Misguided taxation: A concern we will raise in discussion at the IGF is the recent trend in taxing the use of social media and voice-over-internet services in countries where these services are being used to enable public participation and to reduce the cost of communications for people from poor communities. These taxes impact on both access and the enjoyment of human rights.

3.2 Human rights

Trends in policy and regulation: 2018 has been a mixed year for human rights online. On the one hand, there is the idea that smart regulation, developed with inputs from different stakeholders, can safeguard individual rights, such as the right to privacy in the case of the European Union General Data Protection Regulation (GDPR). On the other hand, national legislation emerging in many parts of the world is aimed at regulating the internet in ways that compromise rights online, failing to meet either national constitutional guarantees or international standards, especially in relation to freedom of expression and the right to privacy. Examples include Egypt, India, Pakistan, and Bangladesh.

Legislating restrictions to human rights online: Laws, together with extralegal measures, have led to increasing restriction of space for civil society to develop and operate, with human rights defenders, including women human rights defenders, sexual rights defenders and LGBTIQ activists, journalists, artists and others subject to arrest, censorship, and hate online, which ultimately compromises their security offline. APC is co-organising a workshop, “Making National Laws Good for Internet Governance”, with Social Media Exchange (SMEX), during which a multistakeholder group of experts in internet law and jurisprudence will share their observations on these new internet-targeted legal interventions. They will share the expected and unexpected impacts of laws and help distill lessons learned for internet law and policy makers. The workshop will also consider the relevance and utility of establishing a best practice forum or dynamic coalition on the rule of law in the digital sphere.

Platform responsibility and accountability: Increasing intervention by private platform providers in the free flow of information on the internet (in particular social networks, messaging services and search engines), with negative impacts on freedom of expression through direct restrictions (censorship by removal or blocking, including automatic filtering) and prior or indirect restrictions (priority or reduction of scope) of legitimate content. This highlights the need to demand that companies comply with international human rights law and ensure transparency, accountability and due process in their content moderation practices. APC’s position is that companies should use human rights law as the authoritative global standard for ensuring freedom of expression and other rights on their platforms, not the varying laws of states or their own private interests.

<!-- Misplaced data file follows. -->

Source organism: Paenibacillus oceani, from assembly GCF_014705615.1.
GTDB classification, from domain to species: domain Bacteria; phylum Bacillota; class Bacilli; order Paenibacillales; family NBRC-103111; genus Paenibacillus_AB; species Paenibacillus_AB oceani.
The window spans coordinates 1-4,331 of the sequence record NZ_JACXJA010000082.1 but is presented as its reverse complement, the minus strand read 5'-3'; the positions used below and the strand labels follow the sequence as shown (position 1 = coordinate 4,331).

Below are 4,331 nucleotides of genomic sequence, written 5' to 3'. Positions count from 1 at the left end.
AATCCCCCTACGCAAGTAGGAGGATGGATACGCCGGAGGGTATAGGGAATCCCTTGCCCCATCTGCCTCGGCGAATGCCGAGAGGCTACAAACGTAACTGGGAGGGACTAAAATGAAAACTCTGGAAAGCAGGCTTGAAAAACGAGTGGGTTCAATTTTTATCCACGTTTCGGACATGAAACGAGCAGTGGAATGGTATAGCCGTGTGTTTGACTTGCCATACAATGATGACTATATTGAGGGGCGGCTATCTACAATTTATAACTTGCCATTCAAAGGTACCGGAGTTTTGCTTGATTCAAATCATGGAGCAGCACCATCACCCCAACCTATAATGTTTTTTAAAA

Algorithmic decision making and the right to explanation: As the use of algorithms is increasingly finding its way into different aspects of our lives, it is critical to examine the problems posed from a human rights perspective by automated or algorithmic decision making. Algorithmic decision making impacts a range of rights, from freedom of expression to the right to work, and has already demonstrated its ability to extend discrimination and deepen inequality. APC is co-organising a workshop on “Algorithmic transparency and the right to explanation”, which will introduce the concepts of algorithmic justice, algorithmic bias and algorithmic transparency. Speakers will explore the technical, legal and human rights issues, as well as the technical and policy solutions to ensuring that algorithms can provide a right to explanation.

Measuring a free, open, rights-based and inclusive internet: Measuring progress – or regression – in the extent to which internet-related human rights are respected, how universally accessible and used the internet is, and how inclusive internet governance processes are, is difficult but important. APC is extremely pleased that a tool that we facilitated the development of for UNESCO will be launched at the Paris IGF. The UNESCO Internet Universality Indicators aim to measure to what extent the ROAM (rights-openness-access-multistakeholder) principles are applied at national levels in relationship with cross-cutting indicators on gender and the needs of children and young people, sustainable development, trust and security, and legal and ethical concerns. Quantitative, qualitative and institutional indicators are included, along with a list of identified sources and means of verification. The purpose of the indicators is not in any way intended to result in any kind of index or ranking of countries. They are designed to facilitate learning and country-level discussion among stakeholders on how to improve “internet universality”. We believe that the use of these indicators should become part of the IGF’s ongoing intersessional agenda.